Labour 37% (-2)
Conservative 36% (+3)
Lib Dems 16% (+1)
"It is obviously a sharp drop in the Labour lead and, for the
Conservatives, this is back to the sort of levels of support they were
recording in Populus polls prior to Gordon Brown becoming leader. The
only reason they are not ahead is that Gordon Brown has won back some
of the support Labour had lost to the Liberal Democrats."
Full stats here. Taken from Saturday to Tuesday, it spanned the same bank holiday weekend as the disappointing YouGov poll. If next week’s Populus poll for the Times shows the same sort of figures the risk of calling an early election would surely be too high for Brown.
Late update: The Wilted Rose has looked at the regional stats in detail and they paint a very mixed picture, including an 18% Conservative lead in the South East, and a 7% lead in the Midlands.
The blog has also compared these variations with those of the pre-election Populus poll in 2005 and concluded:
"If this is what happens with a Brown bounce: Tories well ahead in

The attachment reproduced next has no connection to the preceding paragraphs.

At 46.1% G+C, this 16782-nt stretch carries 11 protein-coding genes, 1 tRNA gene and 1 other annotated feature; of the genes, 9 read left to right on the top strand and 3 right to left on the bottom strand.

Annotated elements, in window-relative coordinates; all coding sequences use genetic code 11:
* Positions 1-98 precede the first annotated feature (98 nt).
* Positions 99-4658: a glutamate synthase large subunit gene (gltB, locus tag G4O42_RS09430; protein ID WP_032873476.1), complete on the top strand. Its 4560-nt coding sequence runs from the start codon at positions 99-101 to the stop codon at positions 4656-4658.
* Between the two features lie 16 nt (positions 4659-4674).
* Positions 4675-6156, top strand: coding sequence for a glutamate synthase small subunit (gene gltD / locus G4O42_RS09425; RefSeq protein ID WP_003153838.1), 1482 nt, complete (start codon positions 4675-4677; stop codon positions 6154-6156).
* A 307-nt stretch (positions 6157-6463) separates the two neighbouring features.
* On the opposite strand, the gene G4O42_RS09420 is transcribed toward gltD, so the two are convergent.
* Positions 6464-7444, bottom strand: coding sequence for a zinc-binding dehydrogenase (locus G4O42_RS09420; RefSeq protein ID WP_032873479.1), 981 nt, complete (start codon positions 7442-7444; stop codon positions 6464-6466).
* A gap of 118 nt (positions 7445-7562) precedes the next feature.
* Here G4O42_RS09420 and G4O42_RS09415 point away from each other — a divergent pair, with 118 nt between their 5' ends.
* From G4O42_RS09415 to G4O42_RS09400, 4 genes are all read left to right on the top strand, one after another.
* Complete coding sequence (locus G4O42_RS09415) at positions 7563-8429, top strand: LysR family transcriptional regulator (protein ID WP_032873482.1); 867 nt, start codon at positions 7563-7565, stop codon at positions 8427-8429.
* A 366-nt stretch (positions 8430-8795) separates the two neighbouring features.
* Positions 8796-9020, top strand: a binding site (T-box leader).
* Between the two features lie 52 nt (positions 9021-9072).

the South East / 6% ahead in the Midlands /Slight improvement in North
and Wales/SW. Huge swing to SNP putting them only 4% behind Labour in
Scotland.Then what would bad times for Brown be like?"
- South East: the
Conservatives up 9% since the 2005 poll, LD down 9% and Labour down 2%. This will bring huge gains from Lab & LD.
- Midlands: Tories up 5%, Lab down 2% and LD 1%. Again, significant gains, although Electoral Calculus doesn’t do justice.
- North: Con +3%, LD down 3% and Lab down 1%. Some limited gains, but that could include Bolton W (Ruth Kelly).
- Wales/SW: Conservatives up
1% and LD and Lab down 1% with Plaid Cymru up 4%. Again, a few gains here and there for Con & PC.
- Scotland: Lib Dems and Conservatives decimated in Scotland with SNP up 15% and Lab up 11%. So there is a Brown Bounce – but it is only in Scotland (where Brown is popular). But
SNP has increased significantly, at the expense of Con (16% to 8%) &
LD (22% to 6%).
1st September update: